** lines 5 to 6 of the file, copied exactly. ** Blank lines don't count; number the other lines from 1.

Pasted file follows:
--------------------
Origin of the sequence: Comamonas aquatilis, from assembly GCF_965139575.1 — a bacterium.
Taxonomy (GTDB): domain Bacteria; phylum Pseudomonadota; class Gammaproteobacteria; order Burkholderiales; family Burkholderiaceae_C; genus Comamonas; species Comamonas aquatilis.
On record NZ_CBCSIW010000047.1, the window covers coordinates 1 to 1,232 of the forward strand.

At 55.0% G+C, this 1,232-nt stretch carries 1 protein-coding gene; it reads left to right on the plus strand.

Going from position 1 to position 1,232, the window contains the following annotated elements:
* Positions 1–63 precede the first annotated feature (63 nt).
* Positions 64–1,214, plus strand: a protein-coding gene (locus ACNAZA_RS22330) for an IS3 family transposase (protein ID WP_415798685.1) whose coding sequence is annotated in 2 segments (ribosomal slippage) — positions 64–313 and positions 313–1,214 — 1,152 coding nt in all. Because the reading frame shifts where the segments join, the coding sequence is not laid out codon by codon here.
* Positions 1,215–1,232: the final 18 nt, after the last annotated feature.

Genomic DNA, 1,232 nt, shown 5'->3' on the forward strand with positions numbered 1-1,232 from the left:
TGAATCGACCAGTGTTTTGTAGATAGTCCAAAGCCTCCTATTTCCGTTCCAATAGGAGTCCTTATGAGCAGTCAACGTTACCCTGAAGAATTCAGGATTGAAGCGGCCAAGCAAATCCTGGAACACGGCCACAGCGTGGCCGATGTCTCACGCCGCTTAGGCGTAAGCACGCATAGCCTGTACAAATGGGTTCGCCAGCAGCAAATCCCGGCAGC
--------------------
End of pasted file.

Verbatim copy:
Going from position 1 to position 1,232, the window contains the following annotated elements:
* Positions 1–63 precede the first annotated feature (63 nt).